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Why Do My Heels Hurt – Plantar Fasciitis Says Leading Sydney CBD and North Shore Sports Podiatrist
Why do my heels hurt – Plantar Fasciitis
If you experience a sharp stabbing pain in your heel, especially first thing in the morning, you may have a condition called plantar fasciitis. Heel pain is one of the most common complaints patients bring to podiatrists. Heel pain to the extent that it disrupts your preparation for the day, is cause for some concern.
Leading Sports Podiatrist and director of The Footwork Clinic in Sydney, Mark Lin, understands this common complaint and possibilities for treatment. “The plantar fascia is a collection of strong connective tissue and ligaments that support the foot arch,” says Lin. “Composed of a broad band of collagen fibres, the plantar fascia absorb walking related shock, and any time you are pounding your heels down while you walk, all that shock goes to the plantar fascia.”
It seems too much hard walking and not enough cushioning can damage the plantar fascia. Fallen arches and flat feet unbalance the biomechanical system of the feet and can contribute to the development of the condition.
Lin agrees and adds, “Wearing high heels often can lead to development of plantar fasciitis, as this causes the Achilles tendon to tighten.” Sorry Jimmy Choo! “The condition is also more prevalent with ageing, as the heels naturally flatten as we grow older, putting tension on the ligament,” Lin says.
Why does my heel hurt in the morning?
A sore heel in the morning, also known as ‘first-step’ pain, is post static dyskinesia which is pain that’s worse and most noticeable after rest, or after getting out of bed in the morning.
Lin comments, “During the day, the fascia adapts to the impact of daily movement but during sleep, the ligaments and connective tissue of the foot and calf naturally contract. When stretched out again as you take your first morning steps, this can cause a sharp stabbing pain. This is a typical indication of strain on the tendons and fascia”.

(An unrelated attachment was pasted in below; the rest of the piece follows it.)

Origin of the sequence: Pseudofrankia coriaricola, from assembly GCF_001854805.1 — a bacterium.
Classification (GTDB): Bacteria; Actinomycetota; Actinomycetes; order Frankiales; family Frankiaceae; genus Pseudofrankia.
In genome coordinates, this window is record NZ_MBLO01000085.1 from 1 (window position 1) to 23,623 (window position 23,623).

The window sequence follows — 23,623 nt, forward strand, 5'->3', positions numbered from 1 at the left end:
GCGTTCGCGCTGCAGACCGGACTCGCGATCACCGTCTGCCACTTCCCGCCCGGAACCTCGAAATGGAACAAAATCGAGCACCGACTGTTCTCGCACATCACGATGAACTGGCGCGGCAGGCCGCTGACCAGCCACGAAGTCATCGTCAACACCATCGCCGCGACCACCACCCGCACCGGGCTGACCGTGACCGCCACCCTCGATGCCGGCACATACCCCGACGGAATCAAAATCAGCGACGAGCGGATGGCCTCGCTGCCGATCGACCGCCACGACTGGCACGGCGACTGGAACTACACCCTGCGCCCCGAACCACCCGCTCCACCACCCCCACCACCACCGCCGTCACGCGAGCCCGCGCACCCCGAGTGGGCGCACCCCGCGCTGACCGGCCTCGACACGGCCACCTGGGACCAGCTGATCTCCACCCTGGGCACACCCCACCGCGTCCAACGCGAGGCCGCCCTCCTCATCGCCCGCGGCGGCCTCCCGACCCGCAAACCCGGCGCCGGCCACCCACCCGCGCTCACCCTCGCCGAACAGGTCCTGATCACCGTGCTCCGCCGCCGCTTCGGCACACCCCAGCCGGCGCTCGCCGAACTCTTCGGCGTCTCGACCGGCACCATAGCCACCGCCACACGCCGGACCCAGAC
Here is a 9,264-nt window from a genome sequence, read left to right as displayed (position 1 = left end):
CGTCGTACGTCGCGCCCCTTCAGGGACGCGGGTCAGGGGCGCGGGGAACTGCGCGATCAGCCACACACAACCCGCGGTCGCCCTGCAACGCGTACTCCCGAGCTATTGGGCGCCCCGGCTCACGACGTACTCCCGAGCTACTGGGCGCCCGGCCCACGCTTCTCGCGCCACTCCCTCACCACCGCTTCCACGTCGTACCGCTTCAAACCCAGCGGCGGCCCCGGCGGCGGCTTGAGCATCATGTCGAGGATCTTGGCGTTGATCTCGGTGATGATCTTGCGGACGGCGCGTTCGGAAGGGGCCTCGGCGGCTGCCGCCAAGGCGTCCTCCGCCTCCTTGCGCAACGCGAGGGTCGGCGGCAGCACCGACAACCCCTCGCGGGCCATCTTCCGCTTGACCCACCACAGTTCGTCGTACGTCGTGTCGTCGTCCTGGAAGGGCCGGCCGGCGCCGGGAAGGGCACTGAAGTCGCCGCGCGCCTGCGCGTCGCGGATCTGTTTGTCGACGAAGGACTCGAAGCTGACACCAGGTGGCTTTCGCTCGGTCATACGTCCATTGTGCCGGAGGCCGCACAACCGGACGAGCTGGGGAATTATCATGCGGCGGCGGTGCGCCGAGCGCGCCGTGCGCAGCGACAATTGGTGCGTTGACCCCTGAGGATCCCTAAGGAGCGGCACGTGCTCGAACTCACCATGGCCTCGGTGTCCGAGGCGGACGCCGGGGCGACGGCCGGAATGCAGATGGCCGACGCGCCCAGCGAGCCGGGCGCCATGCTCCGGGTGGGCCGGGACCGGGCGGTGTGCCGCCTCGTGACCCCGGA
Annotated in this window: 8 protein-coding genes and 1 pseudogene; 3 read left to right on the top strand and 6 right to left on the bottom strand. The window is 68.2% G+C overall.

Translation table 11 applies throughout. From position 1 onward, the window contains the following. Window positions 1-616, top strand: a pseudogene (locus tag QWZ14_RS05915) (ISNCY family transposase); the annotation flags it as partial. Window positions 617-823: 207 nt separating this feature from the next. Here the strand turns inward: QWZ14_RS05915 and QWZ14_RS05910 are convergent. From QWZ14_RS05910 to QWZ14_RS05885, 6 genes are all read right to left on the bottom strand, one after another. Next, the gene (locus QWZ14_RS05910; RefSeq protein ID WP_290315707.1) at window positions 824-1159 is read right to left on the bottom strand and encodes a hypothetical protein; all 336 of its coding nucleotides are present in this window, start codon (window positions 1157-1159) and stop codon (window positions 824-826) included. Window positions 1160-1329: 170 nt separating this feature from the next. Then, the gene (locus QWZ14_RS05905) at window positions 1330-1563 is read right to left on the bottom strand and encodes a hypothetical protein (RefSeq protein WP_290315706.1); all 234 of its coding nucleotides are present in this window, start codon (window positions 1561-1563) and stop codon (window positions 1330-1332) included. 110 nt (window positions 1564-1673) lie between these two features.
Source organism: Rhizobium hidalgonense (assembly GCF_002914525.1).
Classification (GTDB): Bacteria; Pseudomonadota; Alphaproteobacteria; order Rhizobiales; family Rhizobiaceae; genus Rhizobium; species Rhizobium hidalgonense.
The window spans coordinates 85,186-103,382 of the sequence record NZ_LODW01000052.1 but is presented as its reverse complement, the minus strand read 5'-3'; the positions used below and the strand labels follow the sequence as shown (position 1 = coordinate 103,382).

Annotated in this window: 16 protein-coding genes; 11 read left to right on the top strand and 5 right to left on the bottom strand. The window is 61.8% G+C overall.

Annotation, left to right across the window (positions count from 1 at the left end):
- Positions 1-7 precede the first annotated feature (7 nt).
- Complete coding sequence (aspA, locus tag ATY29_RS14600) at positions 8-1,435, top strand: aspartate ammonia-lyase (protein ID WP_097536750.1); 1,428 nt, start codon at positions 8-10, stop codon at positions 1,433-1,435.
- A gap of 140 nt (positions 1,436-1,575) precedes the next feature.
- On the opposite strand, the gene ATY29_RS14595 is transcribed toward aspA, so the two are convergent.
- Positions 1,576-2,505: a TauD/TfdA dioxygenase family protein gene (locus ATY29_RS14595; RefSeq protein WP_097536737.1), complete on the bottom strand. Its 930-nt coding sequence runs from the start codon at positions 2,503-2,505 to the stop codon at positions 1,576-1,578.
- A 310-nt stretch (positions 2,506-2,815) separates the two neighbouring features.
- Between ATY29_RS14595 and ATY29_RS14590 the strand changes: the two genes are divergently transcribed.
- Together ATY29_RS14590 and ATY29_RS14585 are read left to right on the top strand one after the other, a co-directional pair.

A nerve entrapment condition called Baxter’s neuritis can also be caused by plantar fasciitis and is often misdiagnosed as plantar fasciitis, as the symptoms overlap.
“Neuritis in the foot is fairly common, as the nerves can easily be damaged when any other part of the foot suffers an injury. In the case of plantar fasciitis and Baxter’s neuritis, small tears in the plantar fascia cause inflammation and thickening of the tissue. This can pinch or trap the Baxter’s nerve, which runs under the plantar fascia,” says Lin.
The pain is often described as a shooting pain from the heel to the middle of the foot, and some sufferers are unable to stand on their feet for more than a few minutes. What’s worse is that pain medication may not bring relief.
Chronic inflammation and pulling on the plantar fascia can result in the development of a heel spur. This is a bony growth that develops underneath the heel bone or on the back of it and is also related to tightness in the Achilles tendon. A heel spur can become very painful, especially when it rubs on the Baxter’s nerve.
Treatment for heel pain
Heel pain treatment is focussed on reducing pressure on the heel and alleviating the stress in the soft tissue of the foot. The Footwork Clinic offer various non-invasive treatments to alleviate heel pain, with Foot Mobilisation Therapy and Trigenics® being principal among these.